Colorado, the “Burger King of elections”

Secretary of State Wayne Williams talks to Coloradans 50 and older about elections and other issues. He and Elena Nunez, the director of Common Cause, addressed an Osher Lifelong Learning Institute class on Tuesday. (SOS photo)

Colorado is “kind of the Burger King of elections,” Secretary of State Wayne Williams told a class Tuesday during a talk with seniors learning about government.

Williams and Elena Nunez, executive director of Common Cause Colorado, spoke to the Osher Lifelong Learning Institute, a program through the University of Denver that provides adult learning for men and women age 50 and “better.”

Williams explained that Colorado is the only state that offers a mail-ballot system, early voting and polling-place locations two weeks before an election.

“So it’s kind of the Burger King of elections, right?” he said. “Having it your way, however you want to do it.”

The class, which was in its  fifth week of an eight-week term, earlier heard from former House Speaker Andrew Romanoff, a staffer with the legislature’s Joint Budget Committee, and Carol Hedges, the executive director of the Colorado Fiscal Institute.

“The class was just so surprised that the secretary of state was willing to talk to them and answer their questions,” said Nan Moorehead, a retired Denver Human Services employee who lobbied for the agency at the state Capitol and is on the curriculum committee for the Osher Institute. “They just loved it.”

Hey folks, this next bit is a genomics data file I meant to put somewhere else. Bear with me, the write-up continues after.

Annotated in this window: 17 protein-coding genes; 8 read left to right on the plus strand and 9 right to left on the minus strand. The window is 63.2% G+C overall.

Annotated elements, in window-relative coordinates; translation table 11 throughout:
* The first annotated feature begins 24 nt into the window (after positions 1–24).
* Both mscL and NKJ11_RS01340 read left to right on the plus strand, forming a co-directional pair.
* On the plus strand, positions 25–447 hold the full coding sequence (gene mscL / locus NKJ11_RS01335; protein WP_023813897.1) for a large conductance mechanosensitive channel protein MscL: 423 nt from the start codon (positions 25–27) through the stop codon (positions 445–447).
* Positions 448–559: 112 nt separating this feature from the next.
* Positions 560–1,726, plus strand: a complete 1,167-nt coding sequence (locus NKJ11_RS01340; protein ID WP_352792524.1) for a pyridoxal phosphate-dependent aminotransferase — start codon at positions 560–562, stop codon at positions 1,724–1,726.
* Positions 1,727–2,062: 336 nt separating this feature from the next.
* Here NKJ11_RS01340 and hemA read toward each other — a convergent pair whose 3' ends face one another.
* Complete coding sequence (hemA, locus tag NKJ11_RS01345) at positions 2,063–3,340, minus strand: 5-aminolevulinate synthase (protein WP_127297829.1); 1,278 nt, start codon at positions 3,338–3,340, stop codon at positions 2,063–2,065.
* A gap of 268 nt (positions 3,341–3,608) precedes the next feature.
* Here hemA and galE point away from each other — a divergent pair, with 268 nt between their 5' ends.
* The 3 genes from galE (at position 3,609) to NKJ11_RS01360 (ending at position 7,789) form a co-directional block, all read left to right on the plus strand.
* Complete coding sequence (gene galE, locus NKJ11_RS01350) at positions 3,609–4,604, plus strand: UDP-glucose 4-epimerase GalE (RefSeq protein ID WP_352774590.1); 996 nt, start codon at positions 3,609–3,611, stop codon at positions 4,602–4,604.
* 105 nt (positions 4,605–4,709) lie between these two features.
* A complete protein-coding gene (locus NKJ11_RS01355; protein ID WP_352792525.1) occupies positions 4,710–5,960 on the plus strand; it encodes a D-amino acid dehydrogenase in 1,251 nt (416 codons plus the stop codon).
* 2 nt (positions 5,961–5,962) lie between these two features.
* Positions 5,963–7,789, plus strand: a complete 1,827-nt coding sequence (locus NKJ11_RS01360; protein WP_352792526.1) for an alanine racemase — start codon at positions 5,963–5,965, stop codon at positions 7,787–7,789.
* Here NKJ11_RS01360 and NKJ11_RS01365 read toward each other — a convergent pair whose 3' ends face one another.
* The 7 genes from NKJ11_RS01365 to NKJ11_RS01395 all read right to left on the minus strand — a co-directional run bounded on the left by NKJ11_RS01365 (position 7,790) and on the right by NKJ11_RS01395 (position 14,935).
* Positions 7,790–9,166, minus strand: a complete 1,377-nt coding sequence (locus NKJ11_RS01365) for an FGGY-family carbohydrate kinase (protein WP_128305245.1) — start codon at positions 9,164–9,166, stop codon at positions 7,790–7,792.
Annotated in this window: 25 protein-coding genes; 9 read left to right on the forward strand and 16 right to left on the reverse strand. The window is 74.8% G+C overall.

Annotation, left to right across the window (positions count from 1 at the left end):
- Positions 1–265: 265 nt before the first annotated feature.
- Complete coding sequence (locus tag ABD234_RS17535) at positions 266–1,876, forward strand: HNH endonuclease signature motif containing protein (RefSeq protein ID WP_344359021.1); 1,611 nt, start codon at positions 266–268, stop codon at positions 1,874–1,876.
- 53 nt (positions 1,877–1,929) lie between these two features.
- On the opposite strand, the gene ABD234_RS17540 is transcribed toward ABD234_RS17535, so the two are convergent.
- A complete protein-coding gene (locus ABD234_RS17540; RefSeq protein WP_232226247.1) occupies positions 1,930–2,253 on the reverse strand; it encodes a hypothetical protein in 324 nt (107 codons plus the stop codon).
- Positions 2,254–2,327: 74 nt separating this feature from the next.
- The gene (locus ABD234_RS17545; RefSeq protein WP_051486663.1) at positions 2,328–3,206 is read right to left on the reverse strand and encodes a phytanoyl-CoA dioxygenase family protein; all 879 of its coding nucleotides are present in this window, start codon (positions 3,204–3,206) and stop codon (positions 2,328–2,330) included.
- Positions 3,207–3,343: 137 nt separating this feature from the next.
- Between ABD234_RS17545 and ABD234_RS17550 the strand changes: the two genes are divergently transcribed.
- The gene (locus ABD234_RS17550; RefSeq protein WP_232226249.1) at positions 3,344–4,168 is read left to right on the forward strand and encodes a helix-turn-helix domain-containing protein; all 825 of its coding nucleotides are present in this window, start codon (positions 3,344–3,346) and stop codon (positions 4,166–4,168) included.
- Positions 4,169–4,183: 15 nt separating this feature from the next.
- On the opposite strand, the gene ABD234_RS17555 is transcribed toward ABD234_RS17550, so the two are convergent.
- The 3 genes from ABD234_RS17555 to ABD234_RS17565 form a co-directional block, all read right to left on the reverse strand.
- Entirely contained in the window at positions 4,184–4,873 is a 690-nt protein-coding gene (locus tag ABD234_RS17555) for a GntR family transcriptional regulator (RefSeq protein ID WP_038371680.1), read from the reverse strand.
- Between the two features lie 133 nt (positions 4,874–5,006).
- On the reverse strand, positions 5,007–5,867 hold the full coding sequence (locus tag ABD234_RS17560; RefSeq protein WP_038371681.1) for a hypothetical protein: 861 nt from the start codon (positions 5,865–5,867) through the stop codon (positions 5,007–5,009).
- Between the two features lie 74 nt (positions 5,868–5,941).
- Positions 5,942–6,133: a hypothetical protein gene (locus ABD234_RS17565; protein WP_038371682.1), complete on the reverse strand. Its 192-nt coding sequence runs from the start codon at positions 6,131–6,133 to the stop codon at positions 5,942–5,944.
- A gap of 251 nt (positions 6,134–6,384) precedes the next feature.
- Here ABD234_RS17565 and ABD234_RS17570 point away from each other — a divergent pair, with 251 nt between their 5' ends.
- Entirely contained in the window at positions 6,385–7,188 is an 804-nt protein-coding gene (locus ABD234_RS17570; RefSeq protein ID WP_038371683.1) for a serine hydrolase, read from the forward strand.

Some of the topics Williams touched on include:

Eliza Pickrell Routt Award: Given to high schools where more than 85 percent of eligible students register to vote. Colorado law allows students to pre-register to vote when they turn 16; they receive ballots after they turn 18.

“If you’ve got a grandchild, a son, a nephew, a niece, who is in a school you can say, ‘Hey, have you heard of this program, is your school working toward it?’ There’s a link on our website and we would love to have everyone participating in the program. In every one of these schools there has been a kid who said, ‘I’m going to make it happen.’ ”

National Association of Secretaries of State: Williams was the first Coloradan to serve as the western region vice president for NASS, and now is secretary of the group.  “We do work together. We share ideas. In fact, we present ideas to each other and Colorado has won the Ideas Award twice in recent years because we are innovative here and our peers around the country recognize that.”

Presidential Advisory Commission on Election Integrity: President Trump created the commission, which asked states for publicly available voter data. Colorado turned over the list in July along with a lengthy letter.  The request infuriated some, but Williams said it would be dangerous for a Colorado secretary of state to be able to pick and choose who gets that information.

“We get requests from groups all the time for voting lists. All the campaigns have them. This is public information in the state of Colorado. In terms of what happens after we give out the information, I don’t know. What I do know is that nothing the commission does can make a difference in the voter registration list in this state. They can make recommendations, they can say ‘Hey, there’s an issue,’ but states control the elections process under the U.S. Constitution.”

Election judges. When Williams asked class participants how many had worked as an election judge only a few hands went up.

“We need more. Be a judge, and see for yourself  how hard we work in Colorado to ensure that everybody who wants to is able to participate as long as they’re legally eligible to do so and how hard we work to ensure the integrity of this system.”